O.K., I need to do a sidebar here. Again, Flash Forward threw an interesting name at us: Raynaud. In medicine, Raynaud’s phenomenon (pronounced /reɪˈnoʊz/, us dict: rā·nōz′) is a vasospastic disorder causing discoloration of the fingers, toes, and occasionally other extremities. This condition can also cause nails to become brittle with longitudinal ridges. Named for French physician Maurice Raynaud (1834–1881), the cause of the phenomenon is believed to be the result of vasospasms that decrease blood supply to the respective regions. Emotional stress and cold are classic triggers of the phenomenon, and the discoloration follows a characteristic pattern in time: white, blue and red. Viola! The Blue Hand!
Mark, Demetri, and Al head downtown to check out the club. They are handstamped with a blue hand. Once inside, one of them needs to play a game of Russian Roulette with a gun. Thinking that Demetri will take up the slack here since we know he is murdered on March 15th, 2010, it comes as a surprise that Al grabs the gun and plays. Al gets to keep the one bullet in the gun which as written on it “Not Today.”
Once inside the main club area, Mark finds another artifact from his board: a matchbook with “The Blue Hand” scribbled inside.
Aaron is revisited by soldier Mike who tells him he was with Tracy when she died. After their Humvee is bombed, he sees Tracy on the ground with one leg ripped off, apparently looking dead. Perhaps she is only unconscious, but Mike did not have time to take a pulse before he had to run for his life.
Back at The Blue Hand Club, things are really rocking. I don’t know about you, but if I had six months or less to live, getting waterboarded or electrocuted would not be on the top of my list of last things to do. The guys learn that people believe that the blue hand represents “a portal. A gateway from one understanding to another. It marks the surrender to the inevitable.” They stop that night’s Dr. Raynaud from killing himself. His reason for trying to off himself can be found in Nietzsche. “If you gaze into the abyss, the abyss also gazes into you.” Ironically, the potiental cliental for The Blue Hand Club are found using Mosaic.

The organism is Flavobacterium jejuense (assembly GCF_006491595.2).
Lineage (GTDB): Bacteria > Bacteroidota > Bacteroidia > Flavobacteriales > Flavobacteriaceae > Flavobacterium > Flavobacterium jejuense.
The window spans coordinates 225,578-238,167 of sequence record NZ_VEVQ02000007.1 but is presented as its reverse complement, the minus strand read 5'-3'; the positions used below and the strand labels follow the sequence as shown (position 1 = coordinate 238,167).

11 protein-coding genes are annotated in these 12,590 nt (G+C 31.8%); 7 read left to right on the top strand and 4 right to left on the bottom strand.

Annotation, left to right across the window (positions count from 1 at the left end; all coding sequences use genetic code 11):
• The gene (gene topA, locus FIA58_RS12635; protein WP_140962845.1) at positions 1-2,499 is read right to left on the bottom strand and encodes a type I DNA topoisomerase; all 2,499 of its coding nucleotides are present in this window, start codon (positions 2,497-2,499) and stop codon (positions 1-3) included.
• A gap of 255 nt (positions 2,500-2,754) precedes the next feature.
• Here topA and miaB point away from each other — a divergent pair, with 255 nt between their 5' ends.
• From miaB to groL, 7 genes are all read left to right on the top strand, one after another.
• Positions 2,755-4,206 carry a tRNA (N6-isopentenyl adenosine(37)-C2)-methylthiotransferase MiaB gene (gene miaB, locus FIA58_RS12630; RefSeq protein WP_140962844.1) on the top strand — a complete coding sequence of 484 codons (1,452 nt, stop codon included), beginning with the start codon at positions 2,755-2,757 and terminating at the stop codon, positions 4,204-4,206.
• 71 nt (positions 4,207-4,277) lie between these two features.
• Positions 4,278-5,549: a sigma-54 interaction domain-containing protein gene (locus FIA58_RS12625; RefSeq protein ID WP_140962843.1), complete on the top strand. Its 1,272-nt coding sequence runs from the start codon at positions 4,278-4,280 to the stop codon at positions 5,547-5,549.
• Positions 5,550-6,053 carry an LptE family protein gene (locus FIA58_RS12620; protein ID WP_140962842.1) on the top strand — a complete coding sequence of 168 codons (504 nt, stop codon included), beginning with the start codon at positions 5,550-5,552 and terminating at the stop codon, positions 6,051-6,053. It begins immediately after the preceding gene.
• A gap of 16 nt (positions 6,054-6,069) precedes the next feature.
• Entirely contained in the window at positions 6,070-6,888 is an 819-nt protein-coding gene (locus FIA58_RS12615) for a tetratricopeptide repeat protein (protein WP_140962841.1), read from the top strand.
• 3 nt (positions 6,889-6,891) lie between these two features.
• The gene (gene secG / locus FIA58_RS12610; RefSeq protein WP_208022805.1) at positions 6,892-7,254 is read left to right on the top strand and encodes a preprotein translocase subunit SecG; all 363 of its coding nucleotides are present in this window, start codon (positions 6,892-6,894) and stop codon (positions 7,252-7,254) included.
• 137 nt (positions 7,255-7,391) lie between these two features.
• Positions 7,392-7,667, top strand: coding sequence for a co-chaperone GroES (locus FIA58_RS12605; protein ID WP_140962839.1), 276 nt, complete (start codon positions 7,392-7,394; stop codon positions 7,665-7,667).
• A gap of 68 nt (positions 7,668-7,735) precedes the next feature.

In what will be a poignant scene after the show, we see Al making him a batch of dirty rice which was one of his favorite meals as a kid.
Demetri comes clean with Zoey about his flashforward. Zoey tries to comfort him in the fact that they have conflicting visions. They can choose which one they want to beleive in.
Aaron gets Mike a job with his company in return for giving him peace.
We wind up the episode with Al leaving Demetri a letter for Celia. We are unsure what Al did to have caused Celia’s death, but obviously it has affected him enough to end his life to save hers. His attorney says it was an accident, but Al keeps insisting it was his fault and he killed her.
So Al jumps saying “I found a way to change the game.”
The episode ends with Aaron walking in his house after work to see his daughter sitting in a chair. “Hi Dad.”
Things we learned this week
Mark Benford was wearing a The Police T-shirt to the Blue Hand Club. While there is some irony in that, I thought it was more interesting it was related to their Ghost in the Machine album.
Who is Annabelle and why does Simon have her bracelet. He was looking at it fondly with a sad look on his face. His child prehaps?
We find out that Nicole speaks Japanese. She is now volunteering at Olivia’s hospital. She knows Japanese culture too (her dad was stationed in Okinawa when she was a little girl). This coincidentally draws Bryce to her and he discusses his flashforward of his mystery girl with her. Nicole is able to help Bryce understand the symbol behind the drawing he has made of the mystery girl. The symbol means “believe.”
Back in London, Fiona puts masking tape on her office window, as Al suggested, so the bird won’t fly into the window and die.
First off, Happy Halloween. I posted some humorous Halloween pictures on another blog on our site earlier today, so check it out after you finish the Flash Forward review.
So Halloween came early this year (Thursday night to be exact). With episode 6 of Flash Forward aptly titled “Scary Monsters and Super Creeps”, we start seeing the future unfold for the Benfords.